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Tag: brains

To adapt to cities, birds must grow their brains or grow their families

To adapt to cities, birds must grow their brains or grow their families

Science
March 25 (UPI) -- As the planet becomes increasingly urbanized, many species, including birds, are struggling to adapt to human presence. Urbanization can drive some bird species to extinction, but others are capable of thriving in cities. New research -- published this week in the journal Frontiers in Ecology and Evolution -- suggests birds have a choice of two strategies for adapting to urban life. They can either grow bigger brains, or they can produce more offspring. Better understanding how different bird species respond to human development can help policymakers craft more effective conservation and protection plans. "Cities are harsh environments for most species and therefore often support much lower biodiversity than natural environments," lead study author Ferran Sayol, postdoc...
Neuroscientists watch brains replay memories in real time

Neuroscientists watch brains replay memories in real time

Science
March 6 (UPI) -- In a new study, scientists successfully observed the neural signatures of recalled memories in real time. For the study, researchers at the National Institutes of Health monitored the neural activity of epilepsy patients while they learned word pairings. Scientists spotted the electrical signature of a forming memory as patients first learned a word pairing. Then, during follow up tests, researchers were able to recognize the same neural patterns just before patients recalled what they had learned earlier. The electrodes and word tests allowed scientists to watch the electrical signal sparked by a replayed memory in a real time. The study, published this week in the journal Science, was part of a broader effort to develop new therapies for patients with drug-resistant ep...
Researchers map brain’s opioid response in mice

Researchers map brain’s opioid response in mice

Health
Dec. 24 (UPI) -- Researchers may be closer to solving some of the mysteries of the brain processes involved in opioid addiction, thanks to a new imaging approach tested in mice. In experiments performed at the Karolinska Institutet in Stockholm, scientists were able to visualize the organization of different opioid islands in the striatum, the inner part of the brain that regulates rewards, motivation, impulses and motor function. They published the so-called spatio-molecular map Tuesday in the journal Cell Reports. "Our map forms the basis for a new understanding of the brain's probably most important network for decision-making," lead author Konstantinos Meletis, associate professor of neuroscience at Karolinska Institutet, said in a statement. "It may contribute to an increased unders...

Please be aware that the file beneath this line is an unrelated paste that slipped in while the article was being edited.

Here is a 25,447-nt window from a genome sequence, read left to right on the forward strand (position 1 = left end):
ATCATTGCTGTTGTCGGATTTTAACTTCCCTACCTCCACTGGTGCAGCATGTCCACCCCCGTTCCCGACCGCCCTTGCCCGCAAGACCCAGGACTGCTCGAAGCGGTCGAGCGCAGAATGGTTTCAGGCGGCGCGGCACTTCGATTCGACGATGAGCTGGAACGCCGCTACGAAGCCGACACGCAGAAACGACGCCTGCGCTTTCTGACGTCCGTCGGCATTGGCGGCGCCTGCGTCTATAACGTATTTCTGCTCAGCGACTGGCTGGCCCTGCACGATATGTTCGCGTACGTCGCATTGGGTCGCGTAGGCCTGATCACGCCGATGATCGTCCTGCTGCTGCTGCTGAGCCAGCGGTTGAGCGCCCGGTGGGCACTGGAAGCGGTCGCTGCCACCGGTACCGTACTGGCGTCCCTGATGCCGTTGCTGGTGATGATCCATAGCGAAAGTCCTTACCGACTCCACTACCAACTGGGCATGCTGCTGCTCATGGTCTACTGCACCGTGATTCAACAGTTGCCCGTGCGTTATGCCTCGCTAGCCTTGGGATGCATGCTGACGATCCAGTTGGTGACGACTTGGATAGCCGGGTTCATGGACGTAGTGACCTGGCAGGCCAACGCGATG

Scientists seek better understanding of mouse, human brains to improve research

Scientists seek better understanding of mouse, human brains to improve research

Science
Aug. 22 (UPI) -- For decades, scientists have used experimental drugs to cure mice of brain disorders like Alzheimer's disease, glioblastoma and depression. But on human brains, these treatments often don't work. Now, researchers have pinpointed specific differences in the largely similar brain structures of humans and mice, according to a study published Thursday in Nature. The discovery of these differences could open a gateway to understanding why so many treatments that work with mice do not translate to good treatments for humans. "Just as we can use our genes to build our family trees or find long-lost relatives with services like ancestry.com or 23andme, we're letting the genes tell us the story of our brains and their evolution," said Ed Lein, a researcher at the Allen Institute ...
When two animals interact, their brains synchronize

When two animals interact, their brains synchronize

Science
June 21 (UPI) -- New research shows the brains of animal pairs synchronize when they socially interact. The breakthrough promises new insights into the intricacies of social relations among animals. Most of the research into the neural processes underpinning animal behavior have focused on specimens by themselves, but many animals spend most of their waking life interacting with other animals. To better understand how animal brains process social interactions and social hierarchies, scientists attached tiny microscopes to the heads of mice and observed their interactions. The tiny microscopes used calcium imaging to record the activity of hundreds of brain cells. Scientists observed the mice interacting freely on open terrain, as well as inside tubes. Tube interactions reveal social hier...